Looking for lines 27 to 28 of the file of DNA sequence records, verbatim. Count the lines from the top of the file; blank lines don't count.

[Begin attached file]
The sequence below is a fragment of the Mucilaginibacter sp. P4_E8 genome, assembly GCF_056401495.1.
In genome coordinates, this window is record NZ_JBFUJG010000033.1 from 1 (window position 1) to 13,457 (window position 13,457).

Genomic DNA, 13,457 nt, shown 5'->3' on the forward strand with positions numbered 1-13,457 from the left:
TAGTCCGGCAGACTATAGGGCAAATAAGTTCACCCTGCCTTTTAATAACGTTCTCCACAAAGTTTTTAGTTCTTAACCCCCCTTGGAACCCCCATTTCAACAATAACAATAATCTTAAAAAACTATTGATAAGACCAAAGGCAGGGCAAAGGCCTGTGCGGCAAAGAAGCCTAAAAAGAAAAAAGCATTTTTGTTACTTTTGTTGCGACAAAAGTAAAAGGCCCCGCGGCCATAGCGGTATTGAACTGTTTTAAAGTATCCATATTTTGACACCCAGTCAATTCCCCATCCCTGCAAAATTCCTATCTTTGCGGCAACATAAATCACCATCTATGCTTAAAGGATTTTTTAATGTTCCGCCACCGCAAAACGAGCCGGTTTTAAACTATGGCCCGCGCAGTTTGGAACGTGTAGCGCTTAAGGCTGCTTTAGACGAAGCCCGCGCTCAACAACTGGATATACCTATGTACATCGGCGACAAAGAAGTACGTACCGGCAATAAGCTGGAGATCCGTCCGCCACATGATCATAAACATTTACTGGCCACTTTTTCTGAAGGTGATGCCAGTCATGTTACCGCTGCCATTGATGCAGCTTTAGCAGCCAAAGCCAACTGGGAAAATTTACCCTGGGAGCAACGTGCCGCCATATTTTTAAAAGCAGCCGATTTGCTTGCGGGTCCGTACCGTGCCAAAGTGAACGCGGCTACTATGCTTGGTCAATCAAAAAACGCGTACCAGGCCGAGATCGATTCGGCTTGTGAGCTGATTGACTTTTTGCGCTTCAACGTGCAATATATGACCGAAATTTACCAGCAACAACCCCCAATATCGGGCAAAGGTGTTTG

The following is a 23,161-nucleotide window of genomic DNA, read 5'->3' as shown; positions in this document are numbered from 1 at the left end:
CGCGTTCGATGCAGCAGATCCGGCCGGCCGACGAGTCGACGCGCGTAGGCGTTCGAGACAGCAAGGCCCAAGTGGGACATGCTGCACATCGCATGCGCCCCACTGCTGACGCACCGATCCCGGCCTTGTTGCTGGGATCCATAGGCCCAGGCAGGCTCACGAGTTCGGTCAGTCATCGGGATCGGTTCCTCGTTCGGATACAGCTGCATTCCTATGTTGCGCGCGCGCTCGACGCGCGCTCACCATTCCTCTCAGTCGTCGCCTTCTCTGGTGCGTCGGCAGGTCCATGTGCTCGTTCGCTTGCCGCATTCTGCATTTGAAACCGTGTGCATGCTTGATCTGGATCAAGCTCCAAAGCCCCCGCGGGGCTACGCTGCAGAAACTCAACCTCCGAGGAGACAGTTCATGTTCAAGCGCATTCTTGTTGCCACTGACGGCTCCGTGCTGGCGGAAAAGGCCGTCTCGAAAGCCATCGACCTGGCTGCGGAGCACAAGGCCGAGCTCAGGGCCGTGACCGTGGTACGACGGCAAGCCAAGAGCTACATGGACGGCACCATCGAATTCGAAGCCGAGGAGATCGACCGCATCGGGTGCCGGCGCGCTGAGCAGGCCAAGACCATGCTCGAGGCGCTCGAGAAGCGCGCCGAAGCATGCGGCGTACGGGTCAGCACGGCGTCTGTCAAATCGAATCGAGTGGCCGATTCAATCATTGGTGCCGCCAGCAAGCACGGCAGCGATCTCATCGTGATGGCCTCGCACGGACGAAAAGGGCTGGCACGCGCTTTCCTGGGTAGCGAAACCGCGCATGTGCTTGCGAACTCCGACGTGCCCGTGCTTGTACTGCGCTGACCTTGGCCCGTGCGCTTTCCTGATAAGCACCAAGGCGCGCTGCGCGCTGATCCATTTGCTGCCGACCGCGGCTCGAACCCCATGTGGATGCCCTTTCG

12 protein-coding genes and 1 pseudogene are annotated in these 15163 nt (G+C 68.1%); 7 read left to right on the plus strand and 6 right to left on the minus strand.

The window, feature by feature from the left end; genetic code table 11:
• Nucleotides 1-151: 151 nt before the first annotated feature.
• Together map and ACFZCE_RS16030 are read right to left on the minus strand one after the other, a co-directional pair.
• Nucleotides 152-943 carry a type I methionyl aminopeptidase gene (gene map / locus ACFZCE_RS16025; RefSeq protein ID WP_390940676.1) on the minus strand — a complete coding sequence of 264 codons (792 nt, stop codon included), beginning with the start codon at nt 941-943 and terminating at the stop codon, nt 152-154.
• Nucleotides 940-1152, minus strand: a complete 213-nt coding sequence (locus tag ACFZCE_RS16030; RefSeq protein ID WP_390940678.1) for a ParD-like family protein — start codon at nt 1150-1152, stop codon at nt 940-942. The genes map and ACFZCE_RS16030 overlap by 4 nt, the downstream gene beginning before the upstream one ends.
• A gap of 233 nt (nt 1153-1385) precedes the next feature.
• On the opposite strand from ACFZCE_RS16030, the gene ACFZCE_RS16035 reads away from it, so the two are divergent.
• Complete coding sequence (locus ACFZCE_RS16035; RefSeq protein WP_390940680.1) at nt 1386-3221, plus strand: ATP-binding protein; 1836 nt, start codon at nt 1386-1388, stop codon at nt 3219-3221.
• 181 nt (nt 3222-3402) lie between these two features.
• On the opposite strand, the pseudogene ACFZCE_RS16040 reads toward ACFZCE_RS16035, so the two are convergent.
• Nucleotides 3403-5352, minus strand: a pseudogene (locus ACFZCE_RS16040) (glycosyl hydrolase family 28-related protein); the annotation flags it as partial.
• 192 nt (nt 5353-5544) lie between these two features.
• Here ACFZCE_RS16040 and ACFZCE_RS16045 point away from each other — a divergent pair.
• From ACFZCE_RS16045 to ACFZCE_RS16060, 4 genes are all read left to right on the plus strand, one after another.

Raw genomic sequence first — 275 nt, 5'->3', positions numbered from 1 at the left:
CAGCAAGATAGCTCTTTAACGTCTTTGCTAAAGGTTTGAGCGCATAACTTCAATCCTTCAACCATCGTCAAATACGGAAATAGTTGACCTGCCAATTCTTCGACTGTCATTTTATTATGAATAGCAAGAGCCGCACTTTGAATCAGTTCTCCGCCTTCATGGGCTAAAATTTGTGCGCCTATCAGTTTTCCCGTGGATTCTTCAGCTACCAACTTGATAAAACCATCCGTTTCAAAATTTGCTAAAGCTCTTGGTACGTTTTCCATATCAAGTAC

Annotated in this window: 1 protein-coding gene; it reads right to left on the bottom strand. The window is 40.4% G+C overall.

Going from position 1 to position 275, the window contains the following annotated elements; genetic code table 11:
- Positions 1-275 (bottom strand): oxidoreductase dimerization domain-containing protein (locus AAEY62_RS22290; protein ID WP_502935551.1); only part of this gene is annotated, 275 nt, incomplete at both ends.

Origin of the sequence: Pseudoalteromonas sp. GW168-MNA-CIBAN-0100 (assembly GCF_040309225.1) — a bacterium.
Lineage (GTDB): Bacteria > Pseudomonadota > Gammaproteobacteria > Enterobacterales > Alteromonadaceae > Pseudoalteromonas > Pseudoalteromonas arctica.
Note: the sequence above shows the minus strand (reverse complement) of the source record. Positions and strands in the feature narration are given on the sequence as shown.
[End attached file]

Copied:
Origin of the sequence: Pseudoalteromonas sp. GW168-MNA-CIBAN-0100 (assembly GCF_040309225.1) — a bacterium.
Lineage (GTDB): Bacteria > Pseudomonadota > Gammaproteobacteria > Enterobacterales > Alteromonadaceae > Pseudoalteromonas > Pseudoalteromonas arctica.